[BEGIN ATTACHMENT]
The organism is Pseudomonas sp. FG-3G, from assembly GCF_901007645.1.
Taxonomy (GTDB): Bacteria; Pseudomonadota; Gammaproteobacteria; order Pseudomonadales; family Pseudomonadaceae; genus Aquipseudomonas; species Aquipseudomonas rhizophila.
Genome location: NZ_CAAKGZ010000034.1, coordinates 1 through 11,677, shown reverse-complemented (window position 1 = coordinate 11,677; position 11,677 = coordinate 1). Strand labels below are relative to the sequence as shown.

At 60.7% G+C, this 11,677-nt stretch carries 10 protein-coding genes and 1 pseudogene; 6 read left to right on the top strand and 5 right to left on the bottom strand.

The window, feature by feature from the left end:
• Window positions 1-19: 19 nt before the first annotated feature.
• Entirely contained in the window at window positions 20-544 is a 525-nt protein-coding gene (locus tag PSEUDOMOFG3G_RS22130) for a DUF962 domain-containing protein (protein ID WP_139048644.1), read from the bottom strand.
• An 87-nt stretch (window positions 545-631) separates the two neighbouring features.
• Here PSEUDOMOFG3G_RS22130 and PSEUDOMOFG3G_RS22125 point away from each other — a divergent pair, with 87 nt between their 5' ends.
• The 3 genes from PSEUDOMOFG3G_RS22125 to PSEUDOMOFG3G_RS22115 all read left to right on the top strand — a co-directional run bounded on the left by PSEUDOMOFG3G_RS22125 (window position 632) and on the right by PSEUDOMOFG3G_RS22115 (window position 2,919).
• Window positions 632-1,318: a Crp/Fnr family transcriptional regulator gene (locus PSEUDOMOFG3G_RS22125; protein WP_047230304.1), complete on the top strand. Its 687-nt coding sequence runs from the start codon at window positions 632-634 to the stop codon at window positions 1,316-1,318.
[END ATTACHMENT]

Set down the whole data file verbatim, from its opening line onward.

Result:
The organism is Pseudomonas sp. FG-3G, from assembly GCF_901007645.1.
Taxonomy (GTDB): Bacteria; Pseudomonadota; Gammaproteobacteria; order Pseudomonadales; family Pseudomonadaceae; genus Aquipseudomonas; species Aquipseudomonas rhizophila.
Genome location: NZ_CAAKGZ010000034.1, coordinates 1 through 11,677, shown reverse-complemented (window position 1 = coordinate 11,677; position 11,677 = coordinate 1). Strand labels below are relative to the sequence as shown.

At 60.7% G+C, this 11,677-nt stretch carries 10 protein-coding genes and 1 pseudogene; 6 read left to right on the top strand and 5 right to left on the bottom strand.

The window, feature by feature from the left end:
• Window positions 1-19: 19 nt before the first annotated feature.
• Entirely contained in the window at window positions 20-544 is a 525-nt protein-coding gene (locus tag PSEUDOMOFG3G_RS22130) for a DUF962 domain-containing protein (protein ID WP_139048644.1), read from the bottom strand.
• An 87-nt stretch (window positions 545-631) separates the two neighbouring features.
• Here PSEUDOMOFG3G_RS22130 and PSEUDOMOFG3G_RS22125 point away from each other — a divergent pair, with 87 nt between their 5' ends.
• The 3 genes from PSEUDOMOFG3G_RS22125 to PSEUDOMOFG3G_RS22115 all read left to right on the top strand — a co-directional run bounded on the left by PSEUDOMOFG3G_RS22125 (window position 632) and on the right by PSEUDOMOFG3G_RS22115 (window position 2,919).
• Window positions 632-1,318: a Crp/Fnr family transcriptional regulator gene (locus PSEUDOMOFG3G_RS22125; protein WP_047230304.1), complete on the top strand. Its 687-nt coding sequence runs from the start codon at window positions 632-634 to the stop codon at window positions 1,316-1,318.